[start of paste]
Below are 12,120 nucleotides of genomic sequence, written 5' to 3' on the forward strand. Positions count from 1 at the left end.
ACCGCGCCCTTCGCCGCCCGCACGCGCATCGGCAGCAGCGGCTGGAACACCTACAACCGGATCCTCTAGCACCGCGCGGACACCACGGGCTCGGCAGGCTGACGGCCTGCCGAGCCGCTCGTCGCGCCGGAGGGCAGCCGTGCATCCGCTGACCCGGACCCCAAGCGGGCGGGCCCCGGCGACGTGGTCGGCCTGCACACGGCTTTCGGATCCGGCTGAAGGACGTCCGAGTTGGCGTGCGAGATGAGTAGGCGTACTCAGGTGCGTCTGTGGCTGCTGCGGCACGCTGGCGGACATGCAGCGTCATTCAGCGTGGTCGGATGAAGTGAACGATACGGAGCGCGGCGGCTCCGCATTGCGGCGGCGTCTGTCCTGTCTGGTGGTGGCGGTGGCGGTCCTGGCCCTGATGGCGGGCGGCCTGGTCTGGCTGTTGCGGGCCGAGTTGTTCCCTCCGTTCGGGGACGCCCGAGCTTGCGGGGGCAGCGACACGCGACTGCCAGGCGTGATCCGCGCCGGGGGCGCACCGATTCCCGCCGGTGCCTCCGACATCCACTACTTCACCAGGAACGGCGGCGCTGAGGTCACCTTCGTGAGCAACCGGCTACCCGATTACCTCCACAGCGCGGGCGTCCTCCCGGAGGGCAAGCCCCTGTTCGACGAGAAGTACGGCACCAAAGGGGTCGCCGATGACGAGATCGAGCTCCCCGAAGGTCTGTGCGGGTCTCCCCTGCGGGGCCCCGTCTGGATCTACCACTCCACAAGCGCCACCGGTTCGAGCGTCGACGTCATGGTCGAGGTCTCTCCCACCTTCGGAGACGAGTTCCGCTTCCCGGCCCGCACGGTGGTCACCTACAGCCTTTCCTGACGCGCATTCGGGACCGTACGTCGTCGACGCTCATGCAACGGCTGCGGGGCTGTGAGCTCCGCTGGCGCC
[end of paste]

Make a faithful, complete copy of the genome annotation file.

Below are 12,120 nucleotides of genomic sequence, written 5' to 3' on the forward strand. Positions count from 1 at the left end.
ACCGCGCCCTTCGCCGCCCGCACGCGCATCGGCAGCAGCGGCTGGAACACCTACAACCGGATCCTCTAGCACCGCGCGGACACCACGGGCTCGGCAGGCTGACGGCCTGCCGAGCCGCTCGTCGCGCCGGAGGGCAGCCGTGCATCCGCTGACCCGGACCCCAAGCGGGCGGGCCCCGGCGACGTGGTCGGCCTGCACACGGCTTTCGGATCCGGCTGAAGGACGTCCGAGTTGGCGTGCGAGATGAGTAGGCGTACTCAGGTGCGTCTGTGGCTGCTGCGGCACGCTGGCGGACATGCAGCGTCATTCAGCGTGGTCGGATGAAGTGAACGATACGGAGCGCGGCGGCTCCGCATTGCGGCGGCGTCTGTCCTGTCTGGTGGTGGCGGTGGCGGTCCTGGCCCTGATGGCGGGCGGCCTGGTCTGGCTGTTGCGGGCCGAGTTGTTCCCTCCGTTCGGGGACGCCCGAGCTTGCGGGGGCAGCGACACGCGACTGCCAGGCGTGATCCGCGCCGGGGGCGCACCGATTCCCGCCGGTGCCTCCGACATCCACTACTTCACCAGGAACGGCGGCGCTGAGGTCACCTTCGTGAGCAACCGGCTACCCGATTACCTCCACAGCGCGGGCGTCCTCCCGGAGGGCAAGCCCCTGTTCGACGAGAAGTACGGCACCAAAGGGGTCGCCGATGACGAGATCGAGCTCCCCGAAGGTCTGTGCGGGTCTCCCCTGCGGGGCCCCGTCTGGATCTACCACTCCACAAGCGCCACCGGTTCGAGCGTCGACGTCATGGTCGAGGTCTCTCCCACCTTCGGAGACGAGTTCCGCTTCCCGGCCCGCACGGTGGTCACCTACAGCCTTTCCTGACGCGCATTCGGGACCGTACGTCGTCGACGCTCATGCAACGGCTGCGGGGCTGTGAGCTCCGCTGGCGCC